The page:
Scenario-based learning guides students through a series of scenarios to teach them practical and analytical skills. Based on situated learning theory (Lave & Wenger, 1991), SBL is most successful when learning is done in the context in which it is going to be used, and is best acquired and understood when situated within its context (Kindley, 2002). This approach also supports David Kolb’s Experiential Learning Model (2015), where knowledge is created across the perception (“thinking”) and processing continuums (“watching”). The SBL curriculum attempts to touch on each learning quadrant - converging, associating, diverging and assimilating - proposed by Kolb and Owen.
Scenario-based learning curriculum leads in with a real-world set-up (scenario or story description), provides hands-on experience (such as a lab experiment) and discussion, and gives next steps or expands learning experience (i.e. homework assignment synthesizing learning and justify choices).
What is Scenario-based Learning (SBL)?
Scenario-based learning (SBL) uses interactive scenarios to support active learning strategies, which involves working through an ill-structured or complex problem that requires a solution. During the process, students use acquired knowledge, critical thinking, and problem solving skills to determine a solution in a safe, real-world context. SBL can provide various feedback opportunities that are based on the decisions made throughout the process. Scenario-based learning may be nonlinear and self-contained. Or SBL can be part of a larger assignment that requires scenario completion, a written or oral reflection, and self-assessment.
How to incorporate Scenario-based Learning?
Identify the learning outcomes you want the students to achieve upon completion of the scenario, and then create the situation that will lead to this learning.
Decide on your format: Will the scenario be delivered face-to-face or online? What media and resources will you need? If you are using an online scenario, will you provide other supporting activities, such as wikis, discussion forums, etc.? Also, will it be interactive (e.g. Adobe Captivate or Storyline), and if so, who will build it?
Choosing a topic: Non-routine tasks, such as critical incidents or challenging situations, lend themselves to scenario-based learning. For example, provide a real-world situation that forces a decision to be made and justified, and then provide feedback.
Identify the starting point or situation: As you create the scenario, identify decision points and key areas for feedback and student reflection. Creating a storyboard is an effective way to do this.
Provide feedback: Whether face-to-face or online, the learner needs feedback in order to adapt his or her learning. Keep in mind that “showing” feedback is better than “telling” feedback. Telling feedback breaks the story and simply tells the learner the answer instead of showing the learner how their choice affects the whole situation.
Peer review your scenario to ensure that it flows, contains accurate information, and achieves the intended learning outcomes.
Scenario-based Learning Checklist (Clark, 2009):
- Are the outcomes based on skills development or problem-solving?
- Is the real-world experience difficult to provide because it is unsafe, unpredictable, or scarce? For example, a pipeline burst on an ocean oil rig.
- Do your students already have some relevant knowledge to aid decision-making?
- Do you have time and resources to design, develop, and test an SBL approach?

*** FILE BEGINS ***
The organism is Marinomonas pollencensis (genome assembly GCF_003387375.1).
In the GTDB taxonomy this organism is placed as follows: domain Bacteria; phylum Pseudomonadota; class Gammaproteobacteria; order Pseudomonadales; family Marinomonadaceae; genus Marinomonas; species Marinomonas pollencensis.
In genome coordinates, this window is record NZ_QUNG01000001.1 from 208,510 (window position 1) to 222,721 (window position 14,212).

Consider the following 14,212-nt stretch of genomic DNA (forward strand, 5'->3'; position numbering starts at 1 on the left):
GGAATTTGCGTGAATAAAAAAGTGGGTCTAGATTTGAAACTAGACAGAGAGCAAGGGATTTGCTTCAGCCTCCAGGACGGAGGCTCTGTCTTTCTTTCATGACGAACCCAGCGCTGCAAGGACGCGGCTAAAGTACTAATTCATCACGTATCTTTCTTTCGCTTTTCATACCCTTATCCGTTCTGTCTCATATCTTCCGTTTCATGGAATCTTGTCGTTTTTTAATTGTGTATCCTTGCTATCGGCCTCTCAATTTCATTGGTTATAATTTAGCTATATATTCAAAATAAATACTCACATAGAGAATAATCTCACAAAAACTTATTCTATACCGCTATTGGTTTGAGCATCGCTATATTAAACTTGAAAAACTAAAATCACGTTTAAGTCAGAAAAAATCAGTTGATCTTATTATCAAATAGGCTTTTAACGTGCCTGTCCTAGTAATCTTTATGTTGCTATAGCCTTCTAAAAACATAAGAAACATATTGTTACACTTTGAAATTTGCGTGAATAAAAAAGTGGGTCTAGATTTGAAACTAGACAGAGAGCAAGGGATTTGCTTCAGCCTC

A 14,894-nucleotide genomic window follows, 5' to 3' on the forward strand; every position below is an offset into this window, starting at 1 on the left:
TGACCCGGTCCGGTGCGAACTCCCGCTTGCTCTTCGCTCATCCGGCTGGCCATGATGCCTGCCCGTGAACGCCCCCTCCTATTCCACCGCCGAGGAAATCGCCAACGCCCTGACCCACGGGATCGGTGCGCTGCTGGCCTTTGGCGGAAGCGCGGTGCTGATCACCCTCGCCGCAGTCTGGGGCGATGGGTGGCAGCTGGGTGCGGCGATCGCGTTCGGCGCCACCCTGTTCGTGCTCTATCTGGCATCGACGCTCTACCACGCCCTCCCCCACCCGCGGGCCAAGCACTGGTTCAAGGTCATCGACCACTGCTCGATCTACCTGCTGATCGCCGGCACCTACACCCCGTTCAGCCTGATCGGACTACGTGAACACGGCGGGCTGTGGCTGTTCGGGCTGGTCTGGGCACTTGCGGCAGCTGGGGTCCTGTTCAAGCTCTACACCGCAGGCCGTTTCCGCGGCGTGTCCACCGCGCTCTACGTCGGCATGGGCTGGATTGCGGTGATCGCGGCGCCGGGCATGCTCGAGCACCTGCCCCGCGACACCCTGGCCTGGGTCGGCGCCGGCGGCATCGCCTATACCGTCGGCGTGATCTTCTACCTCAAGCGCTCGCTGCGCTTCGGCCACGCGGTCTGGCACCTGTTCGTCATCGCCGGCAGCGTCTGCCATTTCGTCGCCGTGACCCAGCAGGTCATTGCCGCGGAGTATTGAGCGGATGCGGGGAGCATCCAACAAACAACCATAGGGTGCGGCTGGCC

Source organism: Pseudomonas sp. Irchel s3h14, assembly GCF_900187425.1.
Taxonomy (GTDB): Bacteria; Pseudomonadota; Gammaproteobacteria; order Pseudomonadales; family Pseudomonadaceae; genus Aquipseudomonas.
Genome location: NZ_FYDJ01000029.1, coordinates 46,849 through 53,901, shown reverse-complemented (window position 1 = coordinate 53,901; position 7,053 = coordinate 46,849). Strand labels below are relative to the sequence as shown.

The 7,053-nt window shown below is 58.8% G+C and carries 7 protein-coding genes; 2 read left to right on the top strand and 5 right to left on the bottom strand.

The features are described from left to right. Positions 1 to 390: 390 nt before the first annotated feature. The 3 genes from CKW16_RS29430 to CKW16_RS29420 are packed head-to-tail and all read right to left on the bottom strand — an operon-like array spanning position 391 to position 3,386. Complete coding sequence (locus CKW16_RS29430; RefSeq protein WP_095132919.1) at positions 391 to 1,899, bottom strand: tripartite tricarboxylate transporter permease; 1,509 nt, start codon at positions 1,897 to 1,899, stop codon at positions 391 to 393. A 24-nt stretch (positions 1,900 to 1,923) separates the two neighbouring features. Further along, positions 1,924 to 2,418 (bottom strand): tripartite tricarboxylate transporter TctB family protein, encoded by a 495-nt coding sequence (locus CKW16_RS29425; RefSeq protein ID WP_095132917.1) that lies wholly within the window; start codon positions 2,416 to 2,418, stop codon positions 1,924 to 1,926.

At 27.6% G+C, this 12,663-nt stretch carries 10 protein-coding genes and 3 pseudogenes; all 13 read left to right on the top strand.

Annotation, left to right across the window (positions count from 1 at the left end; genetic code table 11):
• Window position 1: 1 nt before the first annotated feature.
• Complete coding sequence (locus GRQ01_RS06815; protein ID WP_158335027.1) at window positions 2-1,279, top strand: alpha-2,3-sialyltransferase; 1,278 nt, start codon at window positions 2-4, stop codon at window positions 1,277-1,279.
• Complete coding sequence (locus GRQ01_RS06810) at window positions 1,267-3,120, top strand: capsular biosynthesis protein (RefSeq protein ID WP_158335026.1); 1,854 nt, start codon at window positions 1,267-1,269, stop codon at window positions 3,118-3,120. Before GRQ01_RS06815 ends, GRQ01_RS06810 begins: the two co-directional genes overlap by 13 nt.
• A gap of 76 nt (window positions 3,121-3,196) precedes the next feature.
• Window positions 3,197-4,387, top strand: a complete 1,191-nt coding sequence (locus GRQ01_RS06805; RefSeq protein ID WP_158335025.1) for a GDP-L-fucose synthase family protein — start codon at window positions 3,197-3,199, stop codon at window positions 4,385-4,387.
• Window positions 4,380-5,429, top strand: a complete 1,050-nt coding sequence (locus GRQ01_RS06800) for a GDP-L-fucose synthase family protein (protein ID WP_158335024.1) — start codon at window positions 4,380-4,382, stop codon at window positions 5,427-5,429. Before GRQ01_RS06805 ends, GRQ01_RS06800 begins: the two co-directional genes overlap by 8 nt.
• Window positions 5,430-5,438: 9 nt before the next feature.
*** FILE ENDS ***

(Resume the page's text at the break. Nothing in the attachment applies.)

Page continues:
- Will the content and skills remain relevant for long enough to justify the development of SBL?
Scenario-based Learning Examples
A Real Decision: Present the learner with a real-world situation and decisions.
Public Health Simple Example
Instructions: Divide students into groups and provide them with the following scenario.
A large cruise ship arrives in the port of a European capital. On board there are 1200 tourists from USA and Canada and a crew of 400. The captain informs you that there is an outbreak of acute gastroenteritis on board. During the last couple of days, some 200 people have had vomiting and diarrhoea. Many of them have already recovered. Five elderly ladies are in the infirmary on board.
Each group member picks a role, such as cruise director, infirmary nurse, restaurant manager, and chef, and investigates where the outbreak started, ways it spread throughout the ship, and how the outbreak can be contained.
Public Health Complex Example
Teaching Instructions: Create a branched, decision-based scenario using software, such as Adobe Captivate or Articulate Storyline, for students to take online. However, this could be done as an in-class group activity or a homework assignment. For more in-depth learning, students can be tasked to justify their decisions.
The Story: A large cruise ship arrives in the port of a European capital. On board there are 1200 tourists from USA and Canada and a crew of 400. The captain informs you that there is an outbreak of acute gastroenteritis on board. During the last couple of days, some 200 people have had vomiting and diarrhoea. Many of them have already recovered. Five elderly ladies are in the infirmary on board. You have been tasked by the captain and the cruise director to figure out where the outbreak started, how it spread so quickly, and how to contain the outbreak.
The Branched Scenario: The student is given the option of different sections of the cruise ship to start their investigation, such as the dining hall, the pool, and the main lobby restrooms. Next, the students interview several crew members and vacationers to gather information. Once all interviews and information is evaluated, the student is presented with several options to suggest as the solution.
8 Effective Scenario Ideas for Instructional Designers (eLearning Brothers, 2013)
Experiential Learning: Experience As the Source of Learning and Development (David Kolb, 2015)